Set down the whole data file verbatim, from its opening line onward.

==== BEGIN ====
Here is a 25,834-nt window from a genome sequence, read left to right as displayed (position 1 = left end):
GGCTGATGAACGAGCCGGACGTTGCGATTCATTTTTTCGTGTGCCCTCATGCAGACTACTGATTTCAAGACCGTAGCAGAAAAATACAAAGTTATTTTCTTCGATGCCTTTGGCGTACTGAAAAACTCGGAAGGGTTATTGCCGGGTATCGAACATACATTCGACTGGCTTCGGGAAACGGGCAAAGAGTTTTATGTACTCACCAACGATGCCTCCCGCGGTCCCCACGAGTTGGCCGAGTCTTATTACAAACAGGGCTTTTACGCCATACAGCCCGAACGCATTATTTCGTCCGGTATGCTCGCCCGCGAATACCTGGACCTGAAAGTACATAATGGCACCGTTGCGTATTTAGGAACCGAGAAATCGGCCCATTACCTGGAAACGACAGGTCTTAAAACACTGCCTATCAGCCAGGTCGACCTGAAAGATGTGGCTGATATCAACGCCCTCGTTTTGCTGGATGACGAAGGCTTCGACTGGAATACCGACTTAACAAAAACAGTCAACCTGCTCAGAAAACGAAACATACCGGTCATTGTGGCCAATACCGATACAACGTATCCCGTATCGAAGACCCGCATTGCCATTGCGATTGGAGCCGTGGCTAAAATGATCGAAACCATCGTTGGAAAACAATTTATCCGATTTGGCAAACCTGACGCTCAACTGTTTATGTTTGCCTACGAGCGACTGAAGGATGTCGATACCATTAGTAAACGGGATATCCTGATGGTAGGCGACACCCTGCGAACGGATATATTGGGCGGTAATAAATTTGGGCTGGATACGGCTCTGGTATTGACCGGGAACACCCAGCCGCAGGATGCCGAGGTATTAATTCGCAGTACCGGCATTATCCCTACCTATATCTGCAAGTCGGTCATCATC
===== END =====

Here is a 25,834-nt window from a genome sequence, read left to right as displayed (position 1 = left end):
GGCTGATGAACGAGCCGGACGTTGCGATTCATTTTTTCGTGTGCCCTCATGCAGACTACTGATTTCAAGACCGTAGCAGAAAAATACAAAGTTATTTTCTTCGATGCCTTTGGCGTACTGAAAAACTCGGAAGGGTTATTGCCGGGTATCGAACATACATTCGACTGGCTTCGGGAAACGGGCAAAGAGTTTTATGTACTCACCAACGATGCCTCCCGCGGTCCCCACGAGTTGGCCGAGTCTTATTACAAACAGGGCTTTTACGCCATACAGCCCGAACGCATTATTTCGTCCGGTATGCTCGCCCGCGAATACCTGGACCTGAAAGTACATAATGGCACCGTTGCGTATTTAGGAACCGAGAAATCGGCCCATTACCTGGAAACGACAGGTCTTAAAACACTGCCTATCAGCCAGGTCGACCTGAAAGATGTGGCTGATATCAACGCCCTCGTTTTGCTGGATGACGAAGGCTTCGACTGGAATACCGACTTAACAAAAACAGTCAACCTGCTCAGAAAACGAAACATACCGGTCATTGTGGCCAATACCGATACAACGTATCCCGTATCGAAGACCCGCATTGCCATTGCGATTGGAGCCGTGGCTAAAATGATCGAAACCATCGTTGGAAAACAATTTATCCGATTTGGCAAACCTGACGCTCAACTGTTTATGTTTGCCTACGAGCGACTGAAGGATGTCGATACCATTAGTAAACGGGATATCCTGATGGTAGGCGACACCCTGCGAACGGATATATTGGGCGGTAATAAATTTGGGCTGGATACGGCTCTGGTATTGACCGGGAACACCCAGCCGCAGGATGCCGAGGTATTAATTCGCAGTACCGGCATTATCCCTACCTATATCTGCAAGTCGGTCATCATC